Practice Area

Guardianships and Special Needs Trusts

Guardianships and Special Needs Trusts

Nusinov Smith LLP attorneys are experienced in planning for families with special needs and can assess your family’s particular circumstances in order to advise on the steps needed to protect your loved one. When someone you care about is no longer able to manage his or her affairs, our attorneys can walk you through the process of developing a court-approved plan to administer funds owned by or due to a disabled adult or child.

Guardianship: When ill-health or other factors render an adult unable to make sound decisions, and if he or she has no valid financial or healthcare power of attorney in place, court intervention to establish guardianship is needed. A family member or friend may seek to become the court-appointed guardian for the purposes of making decisions about the disabled person’s assets and living situation. Our attorneys can help throughout the process:

  • Choose clinicians to determine whether your loved one needs a guardianship.
  • Prepare and file the papers needed to seek court intervention.
  • Represent your interests throughout the court process to become the guardian of your loved one’s person or property.
  • Overcome challenges from other family members or loved ones who are also seeking guardianship.

Special Needs Trusts: When a loved one has impediments to independent living that result in the need for state benefits such as medical assistance, you need an attorney familiar with the impact of financial changes on your loved ones security. Something as simple as an ill-timed inheritance can disrupt a carefully crafted safety net. Do not leave your loved one’s security to chance. Talk to our attorneys today about:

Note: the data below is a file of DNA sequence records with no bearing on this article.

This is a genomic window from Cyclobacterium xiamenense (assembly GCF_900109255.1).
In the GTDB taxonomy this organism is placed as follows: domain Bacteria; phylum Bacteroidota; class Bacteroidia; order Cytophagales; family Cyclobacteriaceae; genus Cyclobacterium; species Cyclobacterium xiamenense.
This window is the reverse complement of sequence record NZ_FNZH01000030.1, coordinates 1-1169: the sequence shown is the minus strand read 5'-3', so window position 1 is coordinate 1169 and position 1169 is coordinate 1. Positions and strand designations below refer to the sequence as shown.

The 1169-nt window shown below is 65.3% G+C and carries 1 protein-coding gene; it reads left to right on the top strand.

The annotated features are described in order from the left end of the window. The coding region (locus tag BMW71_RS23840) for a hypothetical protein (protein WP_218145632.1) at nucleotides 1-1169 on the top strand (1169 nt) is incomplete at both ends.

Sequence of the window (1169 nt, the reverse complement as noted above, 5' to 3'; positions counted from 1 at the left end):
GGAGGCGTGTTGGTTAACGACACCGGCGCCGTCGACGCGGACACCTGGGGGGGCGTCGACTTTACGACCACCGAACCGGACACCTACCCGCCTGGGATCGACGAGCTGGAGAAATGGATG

• Third Party Special Needs Trusts - when you wish to leave a gift in your estate plan to someone with special needs, make sure you plan with trusts and other tools to ensure preservation of state benefits. Third party special needs trusts allow for lifetime or testamentary gifts to recipients whose state benefits require limits on assets or income.
  • First Party Special Needs Trusts - when you or a loved one are qualified for state benefits, receiving a medical malpractice or other litigation settlement might disrupt those benefits. You need an advisor familiar with special needs planning who can guide you through your options for receiving the settlement into a trust specially crafted to provide for a protected fund to sue for needs not met by state benefits. You can create your own supplemental needs trust with an independent trustee or by taking advantage of a pooled special needs trust in certain circumstances.
  • ABLE Accounts - this new tool allows smaller gifts to beneficiaries without risking disruption of state benefits. ABLE accounts allow certain recipients of means-tested state benefits to save money, acquire financial security, and attain a higher level of independence. Learn more by talking to our attorneys today.